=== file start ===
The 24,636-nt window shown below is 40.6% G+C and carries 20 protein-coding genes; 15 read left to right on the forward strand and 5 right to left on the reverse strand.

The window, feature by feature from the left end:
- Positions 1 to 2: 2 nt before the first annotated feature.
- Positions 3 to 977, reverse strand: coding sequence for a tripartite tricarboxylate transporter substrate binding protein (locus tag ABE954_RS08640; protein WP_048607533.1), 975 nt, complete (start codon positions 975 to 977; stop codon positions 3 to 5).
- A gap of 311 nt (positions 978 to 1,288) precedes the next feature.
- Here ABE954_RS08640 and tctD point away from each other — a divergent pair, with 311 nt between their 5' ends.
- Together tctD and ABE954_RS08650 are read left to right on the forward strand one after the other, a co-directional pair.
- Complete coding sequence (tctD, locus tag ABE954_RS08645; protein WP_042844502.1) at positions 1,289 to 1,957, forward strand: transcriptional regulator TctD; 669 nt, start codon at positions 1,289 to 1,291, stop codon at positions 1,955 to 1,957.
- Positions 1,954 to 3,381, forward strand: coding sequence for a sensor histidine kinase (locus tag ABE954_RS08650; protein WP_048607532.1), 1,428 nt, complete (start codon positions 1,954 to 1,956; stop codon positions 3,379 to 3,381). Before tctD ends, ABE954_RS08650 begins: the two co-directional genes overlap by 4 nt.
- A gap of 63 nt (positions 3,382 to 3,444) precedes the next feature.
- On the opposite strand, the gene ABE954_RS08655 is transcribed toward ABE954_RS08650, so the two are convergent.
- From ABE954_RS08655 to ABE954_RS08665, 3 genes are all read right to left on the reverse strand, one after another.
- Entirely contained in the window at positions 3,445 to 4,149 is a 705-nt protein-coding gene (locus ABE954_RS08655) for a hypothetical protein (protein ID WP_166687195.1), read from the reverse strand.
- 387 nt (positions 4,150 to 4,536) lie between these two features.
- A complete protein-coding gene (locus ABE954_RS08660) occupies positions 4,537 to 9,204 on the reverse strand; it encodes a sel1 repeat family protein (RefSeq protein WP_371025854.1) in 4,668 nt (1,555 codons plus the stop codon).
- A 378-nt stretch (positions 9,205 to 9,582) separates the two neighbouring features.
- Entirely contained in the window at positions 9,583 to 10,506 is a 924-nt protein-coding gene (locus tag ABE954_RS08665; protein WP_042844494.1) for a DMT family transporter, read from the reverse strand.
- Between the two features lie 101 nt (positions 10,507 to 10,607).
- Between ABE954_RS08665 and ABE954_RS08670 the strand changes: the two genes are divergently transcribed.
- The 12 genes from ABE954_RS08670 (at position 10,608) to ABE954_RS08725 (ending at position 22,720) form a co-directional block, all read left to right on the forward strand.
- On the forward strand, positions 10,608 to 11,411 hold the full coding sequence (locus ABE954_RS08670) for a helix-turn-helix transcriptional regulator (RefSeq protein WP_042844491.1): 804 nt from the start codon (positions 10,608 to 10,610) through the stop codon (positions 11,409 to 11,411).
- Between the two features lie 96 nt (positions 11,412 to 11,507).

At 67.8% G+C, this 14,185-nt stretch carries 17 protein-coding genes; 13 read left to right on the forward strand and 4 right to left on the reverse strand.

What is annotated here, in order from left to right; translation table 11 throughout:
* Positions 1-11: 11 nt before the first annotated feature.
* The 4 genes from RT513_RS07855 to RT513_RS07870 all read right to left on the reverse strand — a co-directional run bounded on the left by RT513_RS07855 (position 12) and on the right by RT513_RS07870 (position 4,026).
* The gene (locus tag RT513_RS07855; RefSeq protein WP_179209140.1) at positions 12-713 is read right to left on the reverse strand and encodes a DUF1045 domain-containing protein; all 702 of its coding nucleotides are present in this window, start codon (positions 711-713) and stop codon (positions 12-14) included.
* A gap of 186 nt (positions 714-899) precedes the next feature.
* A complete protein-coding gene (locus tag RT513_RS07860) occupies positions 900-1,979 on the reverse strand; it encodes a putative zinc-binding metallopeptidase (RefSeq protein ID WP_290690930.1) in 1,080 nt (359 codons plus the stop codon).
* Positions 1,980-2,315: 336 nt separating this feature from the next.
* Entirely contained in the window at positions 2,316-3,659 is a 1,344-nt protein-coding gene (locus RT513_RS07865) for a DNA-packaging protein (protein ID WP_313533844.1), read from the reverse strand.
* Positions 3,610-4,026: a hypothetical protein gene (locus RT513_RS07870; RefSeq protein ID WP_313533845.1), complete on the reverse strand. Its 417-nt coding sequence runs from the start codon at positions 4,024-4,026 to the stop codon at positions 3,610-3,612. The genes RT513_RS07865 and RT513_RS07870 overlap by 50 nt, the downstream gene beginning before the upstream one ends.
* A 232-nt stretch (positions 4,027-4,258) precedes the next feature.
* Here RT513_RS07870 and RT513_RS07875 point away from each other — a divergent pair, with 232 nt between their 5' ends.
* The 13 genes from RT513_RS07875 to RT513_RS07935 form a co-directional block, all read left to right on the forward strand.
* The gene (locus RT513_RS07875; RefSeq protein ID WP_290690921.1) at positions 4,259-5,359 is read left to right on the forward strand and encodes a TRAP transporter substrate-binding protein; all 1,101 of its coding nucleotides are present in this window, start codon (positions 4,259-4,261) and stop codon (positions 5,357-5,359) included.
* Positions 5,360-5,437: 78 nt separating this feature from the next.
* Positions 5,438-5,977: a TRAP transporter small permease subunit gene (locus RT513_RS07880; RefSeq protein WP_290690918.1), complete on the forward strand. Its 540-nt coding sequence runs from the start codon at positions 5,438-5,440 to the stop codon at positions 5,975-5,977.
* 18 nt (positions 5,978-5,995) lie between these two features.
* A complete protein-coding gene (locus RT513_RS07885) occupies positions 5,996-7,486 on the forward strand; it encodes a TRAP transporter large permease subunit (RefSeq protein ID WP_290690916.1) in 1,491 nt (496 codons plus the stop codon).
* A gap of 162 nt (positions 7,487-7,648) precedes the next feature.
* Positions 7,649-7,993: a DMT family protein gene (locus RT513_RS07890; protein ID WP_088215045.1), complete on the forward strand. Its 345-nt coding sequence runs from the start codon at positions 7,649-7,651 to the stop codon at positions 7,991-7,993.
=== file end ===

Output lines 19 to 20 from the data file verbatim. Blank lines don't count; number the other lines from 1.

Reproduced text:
- Between ABE954_RS08665 and ABE954_RS08670 the strand changes: the two genes are divergently transcribed.
- The 12 genes from ABE954_RS08670 (at position 10,608) to ABE954_RS08725 (ending at position 22,720) form a co-directional block, all read left to right on the forward strand.